But, that’s still ok (no pun intended) you don’t have to be reading War and Peace to help your child with their reading, and you certainly don’t need to be forking out large sums of cash to buy into expensive schemes. Put the self-doubt to one side, you are the perfect person to help your child with their reading because you have the one thing that a scheme or reading package doesn’t – you have their love. Your child loves you and that means that they want to please you and make you proud. At that all important pre-reading stage they will listen to you and that is when you can get books into their lives – before they are reading at all.

Start off by setting the scene – have books in your house so that you can build a reading and booky atmosphere and environment. You can get books cheaply from charity shops and boot sales, and a library ticket is free! You can sign a tiny baby up to the library and borrow books so that they can develop their sight by looking at bright colours and wonderful images in picture books before they even know what words are. The very first step towards your child enjoying reading is to make sure that they see books around the home all the time.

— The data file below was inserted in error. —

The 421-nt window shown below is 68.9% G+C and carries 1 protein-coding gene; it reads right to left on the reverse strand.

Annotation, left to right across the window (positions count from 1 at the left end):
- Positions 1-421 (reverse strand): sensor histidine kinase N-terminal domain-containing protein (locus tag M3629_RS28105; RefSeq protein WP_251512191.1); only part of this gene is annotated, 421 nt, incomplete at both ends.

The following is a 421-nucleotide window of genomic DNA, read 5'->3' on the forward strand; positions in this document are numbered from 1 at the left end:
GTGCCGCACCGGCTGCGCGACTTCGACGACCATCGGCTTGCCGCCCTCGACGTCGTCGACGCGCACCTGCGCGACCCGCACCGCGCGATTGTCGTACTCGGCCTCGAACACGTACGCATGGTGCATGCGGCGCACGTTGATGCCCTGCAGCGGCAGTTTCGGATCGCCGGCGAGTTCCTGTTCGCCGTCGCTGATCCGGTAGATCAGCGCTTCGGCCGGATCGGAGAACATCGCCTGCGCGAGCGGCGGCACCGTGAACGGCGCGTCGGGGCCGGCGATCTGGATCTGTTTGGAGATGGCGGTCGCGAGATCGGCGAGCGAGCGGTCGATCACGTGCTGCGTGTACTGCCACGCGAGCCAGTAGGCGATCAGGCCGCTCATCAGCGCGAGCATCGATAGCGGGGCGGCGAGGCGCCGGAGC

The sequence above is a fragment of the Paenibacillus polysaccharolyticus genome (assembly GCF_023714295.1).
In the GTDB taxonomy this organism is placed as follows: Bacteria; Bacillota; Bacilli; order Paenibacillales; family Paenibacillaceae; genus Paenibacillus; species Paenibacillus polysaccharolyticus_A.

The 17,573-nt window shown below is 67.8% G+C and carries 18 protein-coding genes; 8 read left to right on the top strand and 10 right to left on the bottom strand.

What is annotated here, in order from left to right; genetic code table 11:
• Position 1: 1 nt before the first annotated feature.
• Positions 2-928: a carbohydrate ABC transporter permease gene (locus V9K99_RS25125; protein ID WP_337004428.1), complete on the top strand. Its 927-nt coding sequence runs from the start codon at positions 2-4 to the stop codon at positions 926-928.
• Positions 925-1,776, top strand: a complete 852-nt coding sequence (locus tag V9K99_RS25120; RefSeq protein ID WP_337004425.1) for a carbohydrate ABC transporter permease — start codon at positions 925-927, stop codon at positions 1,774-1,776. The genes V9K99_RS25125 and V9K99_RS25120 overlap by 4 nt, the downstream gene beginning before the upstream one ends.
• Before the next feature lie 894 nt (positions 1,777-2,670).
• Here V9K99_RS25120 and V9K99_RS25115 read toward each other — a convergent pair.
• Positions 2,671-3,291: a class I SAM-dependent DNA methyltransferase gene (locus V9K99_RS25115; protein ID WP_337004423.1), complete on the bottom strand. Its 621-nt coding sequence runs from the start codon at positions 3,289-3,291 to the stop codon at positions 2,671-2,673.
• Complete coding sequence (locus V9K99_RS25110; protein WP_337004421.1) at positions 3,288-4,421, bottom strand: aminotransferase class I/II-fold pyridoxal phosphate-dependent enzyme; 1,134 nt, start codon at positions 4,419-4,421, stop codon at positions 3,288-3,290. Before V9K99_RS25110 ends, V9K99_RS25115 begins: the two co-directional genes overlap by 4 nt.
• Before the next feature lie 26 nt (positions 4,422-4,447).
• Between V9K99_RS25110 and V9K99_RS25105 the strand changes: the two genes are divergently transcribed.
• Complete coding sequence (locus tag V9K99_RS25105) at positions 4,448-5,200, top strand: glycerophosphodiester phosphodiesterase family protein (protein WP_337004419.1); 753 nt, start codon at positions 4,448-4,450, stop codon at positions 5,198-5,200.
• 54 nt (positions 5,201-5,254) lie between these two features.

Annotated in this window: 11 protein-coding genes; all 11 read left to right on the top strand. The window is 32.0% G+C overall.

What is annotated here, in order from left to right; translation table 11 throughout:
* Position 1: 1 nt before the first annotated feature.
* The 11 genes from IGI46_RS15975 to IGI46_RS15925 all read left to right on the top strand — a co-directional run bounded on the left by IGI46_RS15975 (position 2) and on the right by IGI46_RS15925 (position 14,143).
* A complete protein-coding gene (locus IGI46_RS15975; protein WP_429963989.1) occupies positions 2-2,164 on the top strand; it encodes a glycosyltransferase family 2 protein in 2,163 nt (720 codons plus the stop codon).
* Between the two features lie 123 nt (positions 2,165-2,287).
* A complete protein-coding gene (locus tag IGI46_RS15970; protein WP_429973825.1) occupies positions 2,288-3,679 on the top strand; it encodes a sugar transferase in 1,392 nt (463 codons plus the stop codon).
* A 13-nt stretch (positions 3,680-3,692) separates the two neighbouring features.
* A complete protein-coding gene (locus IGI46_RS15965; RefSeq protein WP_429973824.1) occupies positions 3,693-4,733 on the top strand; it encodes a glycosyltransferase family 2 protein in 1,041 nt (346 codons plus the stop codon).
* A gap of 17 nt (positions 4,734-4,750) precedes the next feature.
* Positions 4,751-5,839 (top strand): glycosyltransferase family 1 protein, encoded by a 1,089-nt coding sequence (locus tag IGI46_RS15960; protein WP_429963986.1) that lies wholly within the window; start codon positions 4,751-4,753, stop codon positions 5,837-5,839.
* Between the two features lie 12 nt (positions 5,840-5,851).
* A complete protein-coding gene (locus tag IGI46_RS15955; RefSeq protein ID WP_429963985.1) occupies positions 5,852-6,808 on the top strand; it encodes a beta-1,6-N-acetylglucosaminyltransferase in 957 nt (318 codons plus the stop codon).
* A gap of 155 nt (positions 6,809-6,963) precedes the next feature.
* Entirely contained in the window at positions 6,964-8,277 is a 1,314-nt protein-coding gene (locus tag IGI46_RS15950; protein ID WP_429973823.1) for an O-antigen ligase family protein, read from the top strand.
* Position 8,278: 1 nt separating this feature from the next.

Next, learn with them! If you are really not sure about how they are learning to read at school, be honest and make an appointment with the teacher to chat about it. I have never met a teacher who would not be understanding and helpful to you with this. They too want what’s best for your child’s development and they will help you to help them. They can show you how reading is handled in the school and can give you strategies to support and encourage your child.